The Trump economy has delivered strong growth and low unemployment — now the challenge is to keep it all going.
Cutting taxes and clearing out burdensome regulations offer businesses better incentives to invest but as in Tinkerbell’s admonitions to Wendy, Americans have to believe for it to happen.
Despite relentless criticism from Democrats on the Hill, the liberal-dominated media and barnstorming socialists like Bernie Sanders, the president has persuaded businesses and ordinary folks that good old fashioned capitalism and enlightened self-interest still works.
It’s in the numbers. The pace of hiring is up, and Mr. Trump’s economy coming off a big second quarter is averaging 2.7 percent growth — that’s about 40 percent better than the disappointing performances of Messrs. Bush and Obama.
Mr. Trump did inherit a lot of excess capacity from his predecessors. Although the unemployment rate was already at 4.7 percent when he took office, many young people were underemployed — liberal arts majors working as baristas or in professional looking jobs like assistant manager at a bank or retailer that hardly require the skills of a college graduate.
Now employers are getting more realistic — and practical — by abandoning for new hires requirements for college degrees and highly specific experience and skill sets. That’s helping self-taught software engineers get placed at Intel and high school graduates land entry level professional positions at Bank of America.
To keep growth in high gear, businesses have to follow through by adding to training budgets and the many private apprenticeship programs that the Department of Labor certifies and helps young folks identify. The latter are not just in traditional building trades but also in technology, manufacturing and service industries. Many pay about $15 an hour during training and average starting salaries of $60,000 for those who successfully complete programs.
Beyond these, President Trump is establishing an advisory council comprised of corporate, nonprofit, state government and educational leaders that will work to implement results-oriented job training programs in classrooms and workplaces.
Too many high schools dropped traditional vocational programs in recent decades under pressures from tight budgets and to channel students to college. Mostly that resulted in lots of young people who dropped out after a year or two or graduated from a degree program that did not adequately prepare them for the jobs market. The resulting burden of debt, especially for minorities, too often is overwhelming.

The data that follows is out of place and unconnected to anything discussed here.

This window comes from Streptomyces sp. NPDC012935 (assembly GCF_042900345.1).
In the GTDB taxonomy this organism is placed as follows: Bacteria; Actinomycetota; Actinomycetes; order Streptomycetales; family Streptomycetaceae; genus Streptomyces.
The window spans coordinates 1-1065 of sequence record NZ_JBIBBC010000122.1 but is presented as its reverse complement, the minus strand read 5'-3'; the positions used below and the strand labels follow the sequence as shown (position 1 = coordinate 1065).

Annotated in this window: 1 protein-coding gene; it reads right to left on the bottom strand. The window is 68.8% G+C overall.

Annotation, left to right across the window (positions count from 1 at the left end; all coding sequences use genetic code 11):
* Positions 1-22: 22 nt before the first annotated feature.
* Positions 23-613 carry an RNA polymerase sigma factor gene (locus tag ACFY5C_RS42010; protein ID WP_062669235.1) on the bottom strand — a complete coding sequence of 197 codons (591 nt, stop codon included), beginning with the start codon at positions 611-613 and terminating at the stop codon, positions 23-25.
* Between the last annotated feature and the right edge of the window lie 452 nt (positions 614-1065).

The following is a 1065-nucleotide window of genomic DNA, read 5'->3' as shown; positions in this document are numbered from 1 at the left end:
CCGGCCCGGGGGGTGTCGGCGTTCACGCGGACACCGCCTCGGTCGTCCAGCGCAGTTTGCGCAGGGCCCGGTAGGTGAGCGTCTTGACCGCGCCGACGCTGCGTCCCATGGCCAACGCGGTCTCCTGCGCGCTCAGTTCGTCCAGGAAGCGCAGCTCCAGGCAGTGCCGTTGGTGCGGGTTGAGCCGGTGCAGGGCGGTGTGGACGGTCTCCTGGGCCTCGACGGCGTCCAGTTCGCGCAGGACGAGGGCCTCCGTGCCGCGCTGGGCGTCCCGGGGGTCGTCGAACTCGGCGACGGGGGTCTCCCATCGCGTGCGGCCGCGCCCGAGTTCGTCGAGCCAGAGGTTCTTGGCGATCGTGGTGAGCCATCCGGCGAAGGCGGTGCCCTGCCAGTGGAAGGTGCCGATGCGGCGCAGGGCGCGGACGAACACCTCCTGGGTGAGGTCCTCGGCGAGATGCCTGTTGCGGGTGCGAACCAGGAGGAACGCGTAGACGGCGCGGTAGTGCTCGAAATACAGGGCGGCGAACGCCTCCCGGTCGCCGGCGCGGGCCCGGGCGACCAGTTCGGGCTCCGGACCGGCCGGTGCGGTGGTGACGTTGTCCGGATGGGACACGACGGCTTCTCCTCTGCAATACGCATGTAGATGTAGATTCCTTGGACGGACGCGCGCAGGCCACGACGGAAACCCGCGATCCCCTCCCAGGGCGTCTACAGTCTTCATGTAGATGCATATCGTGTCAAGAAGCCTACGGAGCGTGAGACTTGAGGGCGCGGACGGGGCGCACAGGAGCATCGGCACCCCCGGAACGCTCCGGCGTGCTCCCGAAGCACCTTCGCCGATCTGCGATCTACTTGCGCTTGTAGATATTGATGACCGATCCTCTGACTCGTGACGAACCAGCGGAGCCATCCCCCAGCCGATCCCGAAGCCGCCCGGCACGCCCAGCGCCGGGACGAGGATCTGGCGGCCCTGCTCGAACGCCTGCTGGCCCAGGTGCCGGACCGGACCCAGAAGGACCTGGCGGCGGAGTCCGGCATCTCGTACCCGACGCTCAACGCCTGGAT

Job one for the president’s council has to be getting more young people steered from college track and into vo-tech and apprenticeships, and incentivizing states to redirect funds now going to useless university programs back into those areas.
Finally, regulation has to make sense — not just for America but for the broader world.
Suspending disbelief about the missions of the Paris Agreement on Climate Change and the World Trade Organization, the bottom line is that American compliance doesn’t mean much if other nations are permitted to violate the rules or intent of those agreements.
Handcuffing American industry does little good if Chinese emissions are growing in leaps and bounds, and India and other developing nations are simply not adhering to the same standards as Western economies. Until they are, more sensible regulations for U.S. auto efficiency and overall emissions standards are in order.
President Obama rushed through higher gas-mileage standards after to his horrors Hillary Clinton lost the 2016 election to Mr. Trump. Consequently, freezing CAFE standards at their target for 2020 — fleet averages at about 37 MPG — instead of going all the way to 50 MPG in 2025 would be prudent, and Mr. Trump has initiated the necessary public comment processes.
While big tariffs on trade with China should not be our end goal, we simply can’t go on destroying millions of jobs and permitting Beijing’s bureaucrats to coerce American companies to transfer valuable technology in frontier areas like artificial intelligence and robotics.
If China can’t play by the rules of civilized nations — something even the more statist Europeans are now recognizing as a threat — then trade with China must be managed outside the WTO so that we may preserve the global body for trade among Western nations.
These are radical changes in policy that will reach deeply into our schools and affect relations with partners abroad but are necessary to keep the locomotive of American growth on track.
• Peter Morici is an economist and business professor at the University of Maryland, and a national columnist.
Copyright © 2018 The Washington Times, LLC. Click here for reprint permission.